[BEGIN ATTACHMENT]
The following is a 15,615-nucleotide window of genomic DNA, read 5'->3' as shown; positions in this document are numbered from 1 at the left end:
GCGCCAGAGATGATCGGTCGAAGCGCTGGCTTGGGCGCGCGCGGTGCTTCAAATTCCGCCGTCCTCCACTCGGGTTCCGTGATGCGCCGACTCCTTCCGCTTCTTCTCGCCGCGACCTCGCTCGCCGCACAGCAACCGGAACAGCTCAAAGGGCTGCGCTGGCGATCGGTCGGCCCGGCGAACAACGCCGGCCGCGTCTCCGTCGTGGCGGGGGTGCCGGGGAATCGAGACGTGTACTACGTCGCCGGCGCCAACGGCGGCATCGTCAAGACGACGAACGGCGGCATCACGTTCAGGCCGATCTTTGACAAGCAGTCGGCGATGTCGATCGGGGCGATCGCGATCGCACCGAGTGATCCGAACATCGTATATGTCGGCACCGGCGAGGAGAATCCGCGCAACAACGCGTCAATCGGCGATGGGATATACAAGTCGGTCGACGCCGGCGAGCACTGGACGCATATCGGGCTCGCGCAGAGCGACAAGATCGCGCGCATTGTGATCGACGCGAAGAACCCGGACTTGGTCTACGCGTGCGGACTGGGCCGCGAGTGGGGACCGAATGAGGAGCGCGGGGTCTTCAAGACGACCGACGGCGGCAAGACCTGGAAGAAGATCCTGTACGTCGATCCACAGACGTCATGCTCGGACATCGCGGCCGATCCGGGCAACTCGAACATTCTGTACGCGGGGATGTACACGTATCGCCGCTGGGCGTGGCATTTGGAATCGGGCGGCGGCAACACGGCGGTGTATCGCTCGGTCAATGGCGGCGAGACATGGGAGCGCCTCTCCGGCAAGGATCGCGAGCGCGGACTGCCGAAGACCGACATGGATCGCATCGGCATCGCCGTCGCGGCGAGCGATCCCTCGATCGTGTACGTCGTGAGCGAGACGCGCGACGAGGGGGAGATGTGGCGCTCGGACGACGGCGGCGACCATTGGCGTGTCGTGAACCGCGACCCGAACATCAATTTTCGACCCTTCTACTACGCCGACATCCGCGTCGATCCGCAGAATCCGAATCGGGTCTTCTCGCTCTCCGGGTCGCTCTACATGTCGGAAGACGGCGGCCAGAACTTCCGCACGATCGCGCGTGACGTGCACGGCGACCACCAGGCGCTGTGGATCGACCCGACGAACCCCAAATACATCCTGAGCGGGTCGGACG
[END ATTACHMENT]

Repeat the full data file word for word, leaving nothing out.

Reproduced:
The following is a 15,615-nucleotide window of genomic DNA, read 5'->3' as shown; positions in this document are numbered from 1 at the left end:
GCGCCAGAGATGATCGGTCGAAGCGCTGGCTTGGGCGCGCGCGGTGCTTCAAATTCCGCCGTCCTCCACTCGGGTTCCGTGATGCGCCGACTCCTTCCGCTTCTTCTCGCCGCGACCTCGCTCGCCGCACAGCAACCGGAACAGCTCAAAGGGCTGCGCTGGCGATCGGTCGGCCCGGCGAACAACGCCGGCCGCGTCTCCGTCGTGGCGGGGGTGCCGGGGAATCGAGACGTGTACTACGTCGCCGGCGCCAACGGCGGCATCGTCAAGACGACGAACGGCGGCATCACGTTCAGGCCGATCTTTGACAAGCAGTCGGCGATGTCGATCGGGGCGATCGCGATCGCACCGAGTGATCCGAACATCGTATATGTCGGCACCGGCGAGGAGAATCCGCGCAACAACGCGTCAATCGGCGATGGGATATACAAGTCGGTCGACGCCGGCGAGCACTGGACGCATATCGGGCTCGCGCAGAGCGACAAGATCGCGCGCATTGTGATCGACGCGAAGAACCCGGACTTGGTCTACGCGTGCGGACTGGGCCGCGAGTGGGGACCGAATGAGGAGCGCGGGGTCTTCAAGACGACCGACGGCGGCAAGACCTGGAAGAAGATCCTGTACGTCGATCCACAGACGTCATGCTCGGACATCGCGGCCGATCCGGGCAACTCGAACATTCTGTACGCGGGGATGTACACGTATCGCCGCTGGGCGTGGCATTTGGAATCGGGCGGCGGCAACACGGCGGTGTATCGCTCGGTCAATGGCGGCGAGACATGGGAGCGCCTCTCCGGCAAGGATCGCGAGCGCGGACTGCCGAAGACCGACATGGATCGCATCGGCATCGCCGTCGCGGCGAGCGATCCCTCGATCGTGTACGTCGTGAGCGAGACGCGCGACGAGGGGGAGATGTGGCGCTCGGACGACGGCGGCGACCATTGGCGTGTCGTGAACCGCGACCCGAACATCAATTTTCGACCCTTCTACTACGCCGACATCCGCGTCGATCCGCAGAATCCGAATCGGGTCTTCTCGCTCTCCGGGTCGCTCTACATGTCGGAAGACGGCGGCCAGAACTTCCGCACGATCGCGCGTGACGTGCACGGCGACCACCAGGCGCTGTGGATCGACCCGACGAACCCCAAATACATCCTGAGCGGGTCGGACG